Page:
How to move items from one vector to another?

Basically, I want to implement a take_while, but by removing elements from a src vector and pushing them to a dst vector. I was able to solve this with this monstrosity:

use std::collections::VecDeque;

fn pop_push_while<T>(src: Vec<T>, dst: &mut Vec<T>, predicate: &dyn Fn(&T) -> bool) -> Vec<T> {
    let mut src_dq = VecDeque::from(src);
    while !src_dq.is_empty() {
        let item = src_dq.pop_front().unwrap();
        if !predicate(&item) {
            src_dq.push_front(item);
            break;
        }
        dst.push(item);
    }
    Vec::from(src_dq)
}

fn main() {
    let mut src:Vec<usize> = vec![0, 1, 2, 3, 4, 5];
    let mut dst:Vec<usize> = Vec::new();
    
    src = pop_push_while(src, &mut dst, &|i| i < &2);
    assert_eq!(src, vec![2, 3, 4, 5]);
    assert_eq!(dst, vec![0, 1]);
    
    src = pop_push_while(src, &mut dst, &|i| i < &5);
    assert_eq!(src, vec![5]);
    assert_eq!(dst, vec![0, 1, 2, 3, 4]);
}

It works, but I have a few issues with it:

  1. It seems I annotated the predicate wrong, because passing &|i| i < &2 looks weird. I never had to do this for builtin calls that take a predicate.
  2. I'm not happy with the fact that I can't modify src in place. My thinking here was that I should move src since after the call the original src is no longer valid. This happens because I internally create a VecDeque from it and return a new vector.
  3. In general my code looks rather complicated. Given the vast options in the standard library, my guess is that I'm just missing something.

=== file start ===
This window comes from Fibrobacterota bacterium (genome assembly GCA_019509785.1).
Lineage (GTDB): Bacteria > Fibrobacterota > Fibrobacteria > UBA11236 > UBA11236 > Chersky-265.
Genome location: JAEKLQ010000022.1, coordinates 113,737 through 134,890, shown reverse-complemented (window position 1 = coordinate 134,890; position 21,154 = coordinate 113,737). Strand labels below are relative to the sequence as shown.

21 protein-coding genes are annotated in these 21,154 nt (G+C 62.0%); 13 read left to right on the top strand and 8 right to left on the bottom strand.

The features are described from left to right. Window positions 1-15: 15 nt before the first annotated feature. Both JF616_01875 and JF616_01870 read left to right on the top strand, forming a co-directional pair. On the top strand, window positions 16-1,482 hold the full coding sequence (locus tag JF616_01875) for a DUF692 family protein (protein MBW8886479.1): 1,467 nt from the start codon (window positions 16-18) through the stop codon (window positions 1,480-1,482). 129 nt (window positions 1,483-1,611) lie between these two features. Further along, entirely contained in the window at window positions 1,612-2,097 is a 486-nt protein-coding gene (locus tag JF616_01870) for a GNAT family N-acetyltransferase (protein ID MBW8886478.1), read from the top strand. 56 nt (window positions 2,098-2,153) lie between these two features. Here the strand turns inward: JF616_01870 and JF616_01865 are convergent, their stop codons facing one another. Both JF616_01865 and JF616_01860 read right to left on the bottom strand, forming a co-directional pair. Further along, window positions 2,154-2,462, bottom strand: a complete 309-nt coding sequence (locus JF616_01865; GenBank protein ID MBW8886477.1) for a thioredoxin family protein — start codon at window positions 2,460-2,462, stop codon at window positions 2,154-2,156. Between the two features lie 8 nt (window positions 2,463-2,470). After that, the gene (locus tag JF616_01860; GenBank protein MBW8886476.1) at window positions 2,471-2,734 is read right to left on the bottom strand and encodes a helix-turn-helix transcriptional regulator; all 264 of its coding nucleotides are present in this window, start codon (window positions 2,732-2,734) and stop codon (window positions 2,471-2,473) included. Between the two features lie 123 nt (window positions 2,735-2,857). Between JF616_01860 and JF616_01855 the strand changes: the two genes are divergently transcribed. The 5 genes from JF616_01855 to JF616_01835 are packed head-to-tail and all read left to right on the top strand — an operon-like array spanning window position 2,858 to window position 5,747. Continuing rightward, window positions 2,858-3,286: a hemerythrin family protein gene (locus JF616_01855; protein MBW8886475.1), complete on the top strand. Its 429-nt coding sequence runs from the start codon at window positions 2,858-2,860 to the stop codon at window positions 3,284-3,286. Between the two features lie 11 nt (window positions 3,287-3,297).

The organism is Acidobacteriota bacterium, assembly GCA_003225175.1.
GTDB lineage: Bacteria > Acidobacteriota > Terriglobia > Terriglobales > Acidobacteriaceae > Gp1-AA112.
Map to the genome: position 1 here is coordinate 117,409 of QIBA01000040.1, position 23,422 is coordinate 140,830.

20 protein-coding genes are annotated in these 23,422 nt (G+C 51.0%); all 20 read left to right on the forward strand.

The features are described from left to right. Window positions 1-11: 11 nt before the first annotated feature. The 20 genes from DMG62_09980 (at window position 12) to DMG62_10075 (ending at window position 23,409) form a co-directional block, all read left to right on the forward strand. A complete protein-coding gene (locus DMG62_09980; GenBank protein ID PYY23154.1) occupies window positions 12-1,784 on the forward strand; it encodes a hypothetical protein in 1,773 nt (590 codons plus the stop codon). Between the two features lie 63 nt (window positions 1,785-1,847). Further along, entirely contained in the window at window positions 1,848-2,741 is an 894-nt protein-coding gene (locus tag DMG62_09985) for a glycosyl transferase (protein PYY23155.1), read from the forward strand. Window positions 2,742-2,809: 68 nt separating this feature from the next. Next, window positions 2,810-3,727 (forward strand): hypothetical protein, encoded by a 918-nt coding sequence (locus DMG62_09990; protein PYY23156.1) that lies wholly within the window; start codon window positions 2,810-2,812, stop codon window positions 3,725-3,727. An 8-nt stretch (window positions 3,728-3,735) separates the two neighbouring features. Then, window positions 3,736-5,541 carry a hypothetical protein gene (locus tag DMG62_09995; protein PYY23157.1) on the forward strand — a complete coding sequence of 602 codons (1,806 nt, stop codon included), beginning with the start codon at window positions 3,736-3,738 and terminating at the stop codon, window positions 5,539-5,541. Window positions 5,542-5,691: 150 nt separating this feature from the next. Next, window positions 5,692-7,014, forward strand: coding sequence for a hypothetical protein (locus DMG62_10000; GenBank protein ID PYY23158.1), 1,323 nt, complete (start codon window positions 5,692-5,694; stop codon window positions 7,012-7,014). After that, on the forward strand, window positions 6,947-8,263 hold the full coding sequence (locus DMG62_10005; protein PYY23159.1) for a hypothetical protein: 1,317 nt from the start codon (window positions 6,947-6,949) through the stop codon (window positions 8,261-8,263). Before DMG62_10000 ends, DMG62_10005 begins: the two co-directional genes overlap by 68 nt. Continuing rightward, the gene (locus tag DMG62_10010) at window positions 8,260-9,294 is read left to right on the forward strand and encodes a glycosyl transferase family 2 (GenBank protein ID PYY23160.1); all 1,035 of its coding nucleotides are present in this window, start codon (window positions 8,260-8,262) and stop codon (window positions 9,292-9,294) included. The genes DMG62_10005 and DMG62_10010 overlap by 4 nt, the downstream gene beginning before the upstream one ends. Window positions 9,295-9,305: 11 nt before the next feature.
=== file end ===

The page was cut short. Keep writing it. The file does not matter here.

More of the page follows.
Any recommendations?

Maybe have a look the nightly drain_filter, combined with take_while and dst.extend that could be good.

Most callbacks in the standard library are designed with generics, not dynamic dispatch, that's why you have to pass a reference.

1 Like

Oh dang, that is slick:

#![feature(drain_filter)]

fn main() {
    let mut src:Vec<usize> = vec![0, 1, 2, 3, 4, 5];
    let dst = src.drain_filter(|i| *i < 2).collect::<Vec<_>>();

    assert_eq!(src, vec![2, 3, 4, 5]);
    assert_eq!(dst, vec![0, 1]);
}
1 Like

Sidenote, since I generally don't care to overallocate, I would often use partition and get the 3 resulting Vec (the original and the two new ones).

Does this refer to my question about the annotation of predicate? If yes, how would the "correct" annotation look like to make this behave like all the other callbacks?

I'm on my phone right now, but it would be something like:

fn foo<T, P>(value: &T, predicate: F) -> bool
where
    P: Fn(&T) -> bool,
{
    predicate(value)
}

Obviously a pretty dumb example, but look at the signatures of the iterator trait's methods.

Here is my solution on stable:

fn drain_into_while<T, P>(src: &mut Vec<T>, dst: &mut Vec<T>, predicate: P)
where
    P: Fn(&T) -> bool,
{
    while !src.is_empty() {
        if predicate(&src[0]) {
            dst.push(src.remove(0));
        } else {
            break;
        }
    }
}

fn main() {
    let mut src:Vec<usize> = vec![0, 1, 2, 3, 4, 5];
    let mut dst:Vec<usize> = Vec::new();
    
    drain_into_while(&mut src, &mut dst, |i| *i < 2);

    assert_eq!(src, vec![2, 3, 4, 5]);
    assert_eq!(dst, vec![0, 1]);
    
    drain_into_while(&mut src, &mut dst, |i| *i < 5);
    assert_eq!(src, vec![5]);
    assert_eq!(dst, vec![0, 1, 2, 3, 4]);
}

Thanks a ton @erelde for the pointers!

2 Likes